Saint Joan of Arc returns from the battlefield.
Inside her armor, she is filthy and bloody.
An arrow has been removed from her shoulder--
It throbs and she is so tired that she would like to lay down in the tall grass and sleep for a week.
Senior commanders, all men, have dismissed her, humored her, and smiled behind their beards at her.
She has broken the siege of Orleans in nine days.
They do not ask her to be a dear and go fetch coffee anymore.
Saints Margaret and Catherine speak to her, as does Michael the Archangel.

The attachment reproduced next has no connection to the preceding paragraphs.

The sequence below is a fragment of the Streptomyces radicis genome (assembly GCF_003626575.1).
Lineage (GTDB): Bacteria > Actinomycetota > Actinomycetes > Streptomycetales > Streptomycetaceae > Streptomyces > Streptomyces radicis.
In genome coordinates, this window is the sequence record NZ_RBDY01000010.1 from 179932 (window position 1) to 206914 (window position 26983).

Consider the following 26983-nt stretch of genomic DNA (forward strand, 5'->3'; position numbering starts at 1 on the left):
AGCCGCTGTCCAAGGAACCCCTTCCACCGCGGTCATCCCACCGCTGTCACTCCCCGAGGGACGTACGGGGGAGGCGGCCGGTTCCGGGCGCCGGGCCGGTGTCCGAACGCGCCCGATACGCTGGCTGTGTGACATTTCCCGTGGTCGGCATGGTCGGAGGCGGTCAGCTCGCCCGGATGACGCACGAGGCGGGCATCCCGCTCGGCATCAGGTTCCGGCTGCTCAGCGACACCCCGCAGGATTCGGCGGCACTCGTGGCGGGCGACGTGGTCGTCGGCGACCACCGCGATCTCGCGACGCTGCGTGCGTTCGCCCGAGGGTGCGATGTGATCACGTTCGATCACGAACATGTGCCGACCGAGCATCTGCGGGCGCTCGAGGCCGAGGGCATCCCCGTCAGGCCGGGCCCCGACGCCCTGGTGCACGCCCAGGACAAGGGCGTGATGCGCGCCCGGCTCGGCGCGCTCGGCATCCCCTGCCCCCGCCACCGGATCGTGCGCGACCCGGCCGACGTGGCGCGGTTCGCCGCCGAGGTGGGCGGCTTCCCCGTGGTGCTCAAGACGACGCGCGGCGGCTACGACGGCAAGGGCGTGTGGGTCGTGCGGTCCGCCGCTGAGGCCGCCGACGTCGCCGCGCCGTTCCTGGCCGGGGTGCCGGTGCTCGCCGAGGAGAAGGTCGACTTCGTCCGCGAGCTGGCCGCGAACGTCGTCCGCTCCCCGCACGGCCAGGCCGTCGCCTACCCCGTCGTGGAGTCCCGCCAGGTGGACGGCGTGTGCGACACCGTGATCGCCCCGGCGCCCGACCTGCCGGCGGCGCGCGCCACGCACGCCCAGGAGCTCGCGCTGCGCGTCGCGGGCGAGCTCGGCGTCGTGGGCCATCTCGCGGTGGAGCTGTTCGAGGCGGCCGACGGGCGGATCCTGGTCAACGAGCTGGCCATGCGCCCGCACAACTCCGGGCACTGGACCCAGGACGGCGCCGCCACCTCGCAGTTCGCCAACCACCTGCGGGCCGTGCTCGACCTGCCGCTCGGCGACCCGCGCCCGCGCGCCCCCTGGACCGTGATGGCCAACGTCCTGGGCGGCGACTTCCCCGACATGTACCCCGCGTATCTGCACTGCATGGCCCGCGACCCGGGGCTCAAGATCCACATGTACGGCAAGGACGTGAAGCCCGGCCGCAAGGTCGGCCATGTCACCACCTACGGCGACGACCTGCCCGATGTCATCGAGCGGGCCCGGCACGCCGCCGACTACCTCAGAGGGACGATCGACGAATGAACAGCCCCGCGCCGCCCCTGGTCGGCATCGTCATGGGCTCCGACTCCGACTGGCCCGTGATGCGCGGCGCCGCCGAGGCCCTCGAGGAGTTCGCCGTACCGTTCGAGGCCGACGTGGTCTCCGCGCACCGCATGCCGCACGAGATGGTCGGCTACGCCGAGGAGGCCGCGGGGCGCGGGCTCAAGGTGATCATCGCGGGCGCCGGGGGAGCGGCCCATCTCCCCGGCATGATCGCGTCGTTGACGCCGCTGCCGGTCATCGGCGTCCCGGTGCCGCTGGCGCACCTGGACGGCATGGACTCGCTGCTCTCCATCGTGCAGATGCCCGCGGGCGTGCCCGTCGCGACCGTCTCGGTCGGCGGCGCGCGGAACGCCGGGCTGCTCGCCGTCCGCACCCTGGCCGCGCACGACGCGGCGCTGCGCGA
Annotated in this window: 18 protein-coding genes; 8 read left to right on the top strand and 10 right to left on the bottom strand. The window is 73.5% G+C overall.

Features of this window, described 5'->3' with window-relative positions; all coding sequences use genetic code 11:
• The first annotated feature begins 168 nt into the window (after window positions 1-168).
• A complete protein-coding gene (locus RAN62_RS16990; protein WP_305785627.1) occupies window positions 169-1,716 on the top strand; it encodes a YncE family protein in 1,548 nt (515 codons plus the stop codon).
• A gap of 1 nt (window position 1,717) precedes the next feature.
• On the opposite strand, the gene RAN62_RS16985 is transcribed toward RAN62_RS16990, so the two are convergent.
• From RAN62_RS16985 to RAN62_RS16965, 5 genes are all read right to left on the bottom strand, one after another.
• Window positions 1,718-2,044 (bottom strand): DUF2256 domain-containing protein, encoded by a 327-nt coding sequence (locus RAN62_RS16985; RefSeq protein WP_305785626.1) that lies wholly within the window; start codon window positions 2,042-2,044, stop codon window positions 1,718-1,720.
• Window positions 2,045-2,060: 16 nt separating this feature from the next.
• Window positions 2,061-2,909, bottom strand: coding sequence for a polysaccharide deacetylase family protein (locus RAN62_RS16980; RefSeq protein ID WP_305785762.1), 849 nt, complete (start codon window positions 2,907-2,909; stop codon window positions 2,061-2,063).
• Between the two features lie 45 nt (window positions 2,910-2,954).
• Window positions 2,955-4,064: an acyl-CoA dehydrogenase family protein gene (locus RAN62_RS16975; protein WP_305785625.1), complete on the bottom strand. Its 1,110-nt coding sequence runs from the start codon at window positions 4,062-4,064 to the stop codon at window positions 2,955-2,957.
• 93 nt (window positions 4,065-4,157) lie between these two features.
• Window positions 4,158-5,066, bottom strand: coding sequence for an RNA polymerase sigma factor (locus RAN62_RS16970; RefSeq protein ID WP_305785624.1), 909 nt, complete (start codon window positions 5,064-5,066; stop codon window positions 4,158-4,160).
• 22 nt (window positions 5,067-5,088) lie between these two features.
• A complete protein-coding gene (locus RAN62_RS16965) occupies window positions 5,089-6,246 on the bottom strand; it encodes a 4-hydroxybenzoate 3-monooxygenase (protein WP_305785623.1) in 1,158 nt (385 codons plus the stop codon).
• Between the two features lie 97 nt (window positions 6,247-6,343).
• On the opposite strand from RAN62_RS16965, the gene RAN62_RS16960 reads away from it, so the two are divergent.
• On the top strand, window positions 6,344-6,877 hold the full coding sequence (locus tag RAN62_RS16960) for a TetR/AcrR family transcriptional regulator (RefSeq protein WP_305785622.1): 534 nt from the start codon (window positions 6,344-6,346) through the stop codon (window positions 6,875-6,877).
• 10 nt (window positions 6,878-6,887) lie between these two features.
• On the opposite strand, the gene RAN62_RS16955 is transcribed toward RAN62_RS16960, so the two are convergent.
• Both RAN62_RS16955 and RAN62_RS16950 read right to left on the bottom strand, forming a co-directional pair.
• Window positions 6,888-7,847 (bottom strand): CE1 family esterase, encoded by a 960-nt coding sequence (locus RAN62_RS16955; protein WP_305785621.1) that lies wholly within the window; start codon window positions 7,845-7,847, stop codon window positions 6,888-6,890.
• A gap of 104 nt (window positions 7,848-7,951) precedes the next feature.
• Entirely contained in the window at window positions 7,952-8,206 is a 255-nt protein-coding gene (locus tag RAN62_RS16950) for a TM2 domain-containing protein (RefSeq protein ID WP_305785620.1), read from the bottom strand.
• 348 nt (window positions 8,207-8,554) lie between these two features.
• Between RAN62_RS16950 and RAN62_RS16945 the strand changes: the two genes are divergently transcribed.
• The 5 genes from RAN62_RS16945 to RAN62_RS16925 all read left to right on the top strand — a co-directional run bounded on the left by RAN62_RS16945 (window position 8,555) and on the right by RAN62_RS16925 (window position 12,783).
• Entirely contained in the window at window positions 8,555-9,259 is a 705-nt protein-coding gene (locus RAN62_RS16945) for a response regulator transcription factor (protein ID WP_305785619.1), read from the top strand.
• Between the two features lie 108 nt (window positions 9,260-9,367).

When she gets home, she tosses her sword in the back seat of her old Renault with her good arm,
And anticipates that her lover will wash her hair for her, kiss her injured shoulder and whisper, "Never mind. You are my Joan and you are home now."
That's when she sees that someone has spray-painted "dyke" across the driveway.
That's when she sees the ecclesiastics peeking out from behind their curtains all up and down the street, like so many old biddies.
It is the fifteenth century.
Saint Joan of Arc is nineteen years old, and there is a rainbow flag next to her front door.
She has done her duty, given to her by God.
She has saved France from the English.
She has a girlfriend waiting inside, and a wounded shoulder.